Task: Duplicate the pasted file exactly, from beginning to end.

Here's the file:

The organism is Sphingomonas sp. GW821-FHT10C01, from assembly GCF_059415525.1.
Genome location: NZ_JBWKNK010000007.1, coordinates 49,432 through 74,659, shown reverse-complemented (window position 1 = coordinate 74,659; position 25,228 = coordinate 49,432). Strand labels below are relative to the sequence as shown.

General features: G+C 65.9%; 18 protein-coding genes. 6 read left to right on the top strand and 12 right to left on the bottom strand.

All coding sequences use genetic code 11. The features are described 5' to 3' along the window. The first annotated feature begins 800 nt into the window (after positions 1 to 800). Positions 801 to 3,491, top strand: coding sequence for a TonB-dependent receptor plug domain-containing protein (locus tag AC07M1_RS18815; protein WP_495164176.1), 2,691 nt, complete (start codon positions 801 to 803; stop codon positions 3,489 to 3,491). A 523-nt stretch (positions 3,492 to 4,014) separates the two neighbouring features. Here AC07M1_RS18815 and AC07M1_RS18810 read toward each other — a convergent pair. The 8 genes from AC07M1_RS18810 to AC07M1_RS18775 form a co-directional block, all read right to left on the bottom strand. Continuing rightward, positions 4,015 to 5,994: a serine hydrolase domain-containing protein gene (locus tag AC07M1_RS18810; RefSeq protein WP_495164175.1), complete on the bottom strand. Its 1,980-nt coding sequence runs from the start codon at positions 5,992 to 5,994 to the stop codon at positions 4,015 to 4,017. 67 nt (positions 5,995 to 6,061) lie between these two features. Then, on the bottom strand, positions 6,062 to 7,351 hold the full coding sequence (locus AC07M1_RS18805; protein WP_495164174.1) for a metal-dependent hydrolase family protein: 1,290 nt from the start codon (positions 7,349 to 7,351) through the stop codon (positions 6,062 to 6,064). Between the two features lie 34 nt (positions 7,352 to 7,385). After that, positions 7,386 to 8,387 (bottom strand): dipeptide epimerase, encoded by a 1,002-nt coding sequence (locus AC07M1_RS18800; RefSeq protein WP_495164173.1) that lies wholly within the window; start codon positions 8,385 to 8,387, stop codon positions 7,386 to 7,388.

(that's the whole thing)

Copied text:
The organism is Sphingomonas sp. GW821-FHT10C01, from assembly GCF_059415525.1.
Genome location: NZ_JBWKNK010000007.1, coordinates 49,432 through 74,659, shown reverse-complemented (window position 1 = coordinate 74,659; position 25,228 = coordinate 49,432). Strand labels below are relative to the sequence as shown.

General features: G+C 65.9%; 18 protein-coding genes. 6 read left to right on the top strand and 12 right to left on the bottom strand.

All coding sequences use genetic code 11. The features are described 5' to 3' along the window. The first annotated feature begins 800 nt into the window (after positions 1 to 800). Positions 801 to 3,491, top strand: coding sequence for a TonB-dependent receptor plug domain-containing protein (locus tag AC07M1_RS18815; protein WP_495164176.1), 2,691 nt, complete (start codon positions 801 to 803; stop codon positions 3,489 to 3,491). A 523-nt stretch (positions 3,492 to 4,014) separates the two neighbouring features. Here AC07M1_RS18815 and AC07M1_RS18810 read toward each other — a convergent pair. The 8 genes from AC07M1_RS18810 to AC07M1_RS18775 form a co-directional block, all read right to left on the bottom strand. Continuing rightward, positions 4,015 to 5,994: a serine hydrolase domain-containing protein gene (locus tag AC07M1_RS18810; RefSeq protein WP_495164175.1), complete on the bottom strand. Its 1,980-nt coding sequence runs from the start codon at positions 5,992 to 5,994 to the stop codon at positions 4,015 to 4,017. 67 nt (positions 5,995 to 6,061) lie between these two features. Then, on the bottom strand, positions 6,062 to 7,351 hold the full coding sequence (locus AC07M1_RS18805; protein WP_495164174.1) for a metal-dependent hydrolase family protein: 1,290 nt from the start codon (positions 7,349 to 7,351) through the stop codon (positions 6,062 to 6,064). Between the two features lie 34 nt (positions 7,352 to 7,385). After that, positions 7,386 to 8,387 (bottom strand): dipeptide epimerase, encoded by a 1,002-nt coding sequence (locus AC07M1_RS18800; RefSeq protein WP_495164173.1) that lies wholly within the window; start codon positions 8,385 to 8,387, stop codon positions 7,386 to 7,388.